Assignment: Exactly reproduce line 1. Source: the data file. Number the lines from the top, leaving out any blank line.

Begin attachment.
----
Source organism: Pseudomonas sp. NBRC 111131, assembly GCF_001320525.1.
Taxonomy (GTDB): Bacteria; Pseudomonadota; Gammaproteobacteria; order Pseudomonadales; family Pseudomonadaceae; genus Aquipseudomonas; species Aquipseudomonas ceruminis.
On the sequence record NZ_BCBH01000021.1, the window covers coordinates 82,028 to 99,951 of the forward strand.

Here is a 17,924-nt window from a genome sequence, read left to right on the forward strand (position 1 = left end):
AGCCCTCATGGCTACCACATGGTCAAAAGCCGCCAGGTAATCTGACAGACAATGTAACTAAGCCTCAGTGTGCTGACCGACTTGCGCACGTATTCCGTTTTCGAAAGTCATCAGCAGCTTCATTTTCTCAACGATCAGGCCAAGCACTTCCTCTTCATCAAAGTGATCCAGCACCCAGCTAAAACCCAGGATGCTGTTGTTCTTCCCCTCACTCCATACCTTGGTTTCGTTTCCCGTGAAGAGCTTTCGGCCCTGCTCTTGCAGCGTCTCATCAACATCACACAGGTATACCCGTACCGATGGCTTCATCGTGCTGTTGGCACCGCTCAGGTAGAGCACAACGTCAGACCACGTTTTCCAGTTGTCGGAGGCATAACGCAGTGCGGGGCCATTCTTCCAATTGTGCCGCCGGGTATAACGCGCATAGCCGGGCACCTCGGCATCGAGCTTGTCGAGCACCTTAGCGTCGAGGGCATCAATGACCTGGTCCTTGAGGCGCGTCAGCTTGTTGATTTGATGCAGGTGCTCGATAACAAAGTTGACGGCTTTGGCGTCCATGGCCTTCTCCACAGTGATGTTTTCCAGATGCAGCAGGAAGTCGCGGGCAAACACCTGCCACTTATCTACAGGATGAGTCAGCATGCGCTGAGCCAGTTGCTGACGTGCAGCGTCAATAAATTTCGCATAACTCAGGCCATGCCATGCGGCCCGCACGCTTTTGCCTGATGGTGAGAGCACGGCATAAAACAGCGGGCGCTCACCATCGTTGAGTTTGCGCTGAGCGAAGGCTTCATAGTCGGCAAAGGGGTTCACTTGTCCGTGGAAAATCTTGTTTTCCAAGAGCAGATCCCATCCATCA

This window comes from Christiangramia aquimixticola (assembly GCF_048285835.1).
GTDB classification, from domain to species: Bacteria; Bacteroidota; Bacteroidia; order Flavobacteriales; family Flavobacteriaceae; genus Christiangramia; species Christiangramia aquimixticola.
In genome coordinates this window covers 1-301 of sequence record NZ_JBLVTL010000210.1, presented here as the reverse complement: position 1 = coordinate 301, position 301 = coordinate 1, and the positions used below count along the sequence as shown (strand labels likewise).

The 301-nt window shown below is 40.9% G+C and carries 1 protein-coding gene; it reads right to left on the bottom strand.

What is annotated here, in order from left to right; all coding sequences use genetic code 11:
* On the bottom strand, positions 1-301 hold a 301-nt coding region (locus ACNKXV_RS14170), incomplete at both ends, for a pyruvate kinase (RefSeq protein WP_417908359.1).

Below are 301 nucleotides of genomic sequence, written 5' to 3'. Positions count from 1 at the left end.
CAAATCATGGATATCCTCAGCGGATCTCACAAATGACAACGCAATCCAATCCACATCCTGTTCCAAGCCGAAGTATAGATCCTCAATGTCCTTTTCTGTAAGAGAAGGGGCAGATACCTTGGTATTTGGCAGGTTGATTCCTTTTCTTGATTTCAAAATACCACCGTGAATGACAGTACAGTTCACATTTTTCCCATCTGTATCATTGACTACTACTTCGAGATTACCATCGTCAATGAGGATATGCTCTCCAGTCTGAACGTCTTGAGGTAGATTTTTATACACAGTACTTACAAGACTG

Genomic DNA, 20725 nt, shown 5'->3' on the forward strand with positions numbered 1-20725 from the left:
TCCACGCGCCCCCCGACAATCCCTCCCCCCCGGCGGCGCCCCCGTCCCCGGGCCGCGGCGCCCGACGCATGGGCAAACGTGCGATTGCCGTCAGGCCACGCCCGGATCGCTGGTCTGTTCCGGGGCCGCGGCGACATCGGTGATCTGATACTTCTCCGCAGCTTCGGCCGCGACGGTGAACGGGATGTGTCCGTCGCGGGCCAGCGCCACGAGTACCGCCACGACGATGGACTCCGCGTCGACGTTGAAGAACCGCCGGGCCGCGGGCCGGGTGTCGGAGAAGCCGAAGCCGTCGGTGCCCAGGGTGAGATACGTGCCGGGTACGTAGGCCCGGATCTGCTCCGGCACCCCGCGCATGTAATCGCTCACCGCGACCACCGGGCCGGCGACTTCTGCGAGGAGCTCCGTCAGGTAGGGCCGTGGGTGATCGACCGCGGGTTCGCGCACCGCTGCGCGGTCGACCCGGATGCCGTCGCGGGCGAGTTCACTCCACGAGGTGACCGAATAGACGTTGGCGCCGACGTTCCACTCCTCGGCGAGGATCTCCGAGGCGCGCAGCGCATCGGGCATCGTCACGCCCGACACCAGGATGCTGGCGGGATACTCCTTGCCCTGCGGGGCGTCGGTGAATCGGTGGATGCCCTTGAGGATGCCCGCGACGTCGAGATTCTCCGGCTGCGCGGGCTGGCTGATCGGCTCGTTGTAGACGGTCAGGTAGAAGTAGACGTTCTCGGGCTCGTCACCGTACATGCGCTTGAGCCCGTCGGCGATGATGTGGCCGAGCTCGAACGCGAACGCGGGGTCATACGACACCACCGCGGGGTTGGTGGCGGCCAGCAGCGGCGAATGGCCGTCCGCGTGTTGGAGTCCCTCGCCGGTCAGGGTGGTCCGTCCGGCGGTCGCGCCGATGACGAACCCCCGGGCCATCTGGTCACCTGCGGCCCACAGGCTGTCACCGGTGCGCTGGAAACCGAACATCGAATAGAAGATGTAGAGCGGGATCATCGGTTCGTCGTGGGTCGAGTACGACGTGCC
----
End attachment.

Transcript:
Source organism: Pseudomonas sp. NBRC 111131, assembly GCF_001320525.1.